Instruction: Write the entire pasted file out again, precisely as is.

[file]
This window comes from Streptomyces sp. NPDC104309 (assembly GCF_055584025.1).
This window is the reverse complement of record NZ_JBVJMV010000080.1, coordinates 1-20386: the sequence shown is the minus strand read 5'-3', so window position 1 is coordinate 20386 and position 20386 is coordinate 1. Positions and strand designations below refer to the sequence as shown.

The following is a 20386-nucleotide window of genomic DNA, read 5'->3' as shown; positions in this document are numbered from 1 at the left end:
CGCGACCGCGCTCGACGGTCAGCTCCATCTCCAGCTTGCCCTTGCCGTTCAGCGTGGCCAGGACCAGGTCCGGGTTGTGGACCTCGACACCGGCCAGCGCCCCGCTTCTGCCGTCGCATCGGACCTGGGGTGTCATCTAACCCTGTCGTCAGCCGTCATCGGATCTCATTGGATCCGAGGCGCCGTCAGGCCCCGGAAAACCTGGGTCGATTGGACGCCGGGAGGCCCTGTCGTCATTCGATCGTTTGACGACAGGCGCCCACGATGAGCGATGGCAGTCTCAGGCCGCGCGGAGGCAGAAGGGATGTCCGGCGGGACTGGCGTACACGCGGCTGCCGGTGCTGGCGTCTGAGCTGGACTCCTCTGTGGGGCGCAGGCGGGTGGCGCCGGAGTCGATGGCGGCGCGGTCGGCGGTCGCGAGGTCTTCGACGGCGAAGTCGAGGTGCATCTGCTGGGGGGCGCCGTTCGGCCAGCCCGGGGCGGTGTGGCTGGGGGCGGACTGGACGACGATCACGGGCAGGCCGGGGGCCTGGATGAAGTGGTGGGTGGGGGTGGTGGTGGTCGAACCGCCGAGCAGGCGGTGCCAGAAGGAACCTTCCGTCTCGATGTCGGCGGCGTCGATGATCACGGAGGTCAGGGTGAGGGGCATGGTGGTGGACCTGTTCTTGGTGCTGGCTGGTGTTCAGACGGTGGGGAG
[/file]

This window comes from Streptomyces sp. NPDC104309 (assembly GCF_055584025.1).
This window is the reverse complement of record NZ_JBVJMV010000080.1, coordinates 1-20386: the sequence shown is the minus strand read 5'-3', so window position 1 is coordinate 20386 and position 20386 is coordinate 1. Positions and strand designations below refer to the sequence as shown.

The following is a 20386-nucleotide window of genomic DNA, read 5'->3' as shown; positions in this document are numbered from 1 at the left end:
CGCGACCGCGCTCGACGGTCAGCTCCATCTCCAGCTTGCCCTTGCCGTTCAGCGTGGCCAGGACCAGGTCCGGGTTGTGGACCTCGACACCGGCCAGCGCCCCGCTTCTGCCGTCGCATCGGACCTGGGGTGTCATCTAACCCTGTCGTCAGCCGTCATCGGATCTCATTGGATCCGAGGCGCCGTCAGGCCCCGGAAAACCTGGGTCGATTGGACGCCGGGAGGCCCTGTCGTCATTCGATCGTTTGACGACAGGCGCCCACGATGAGCGATGGCAGTCTCAGGCCGCGCGGAGGCAGAAGGGATGTCCGGCGGGACTGGCGTACACGCGGCTGCCGGTGCTGGCGTCTGAGCTGGACTCCTCTGTGGGGCGCAGGCGGGTGGCGCCGGAGTCGATGGCGGCGCGGTCGGCGGTCGCGAGGTCTTCGACGGCGAAGTCGAGGTGCATCTGCTGGGGGGCGCCGTTCGGCCAGCCCGGGGCGGTGTGGCTGGGGGCGGACTGGACGACGATCACGGGCAGGCCGGGGGCCTGGATGAAGTGGTGGGTGGGGGTGGTGGTGGTCGAACCGCCGAGCAGGCGGTGCCAGAAGGAACCTTCCGTCTCGATGTCGGCGGCGTCGATGATCACGGAGGTCAGGGTGAGGGGCATGGTGGTGGACCTGTTCTTGGTGCTGGCTGGTGTTCAGACGGTGGGGAG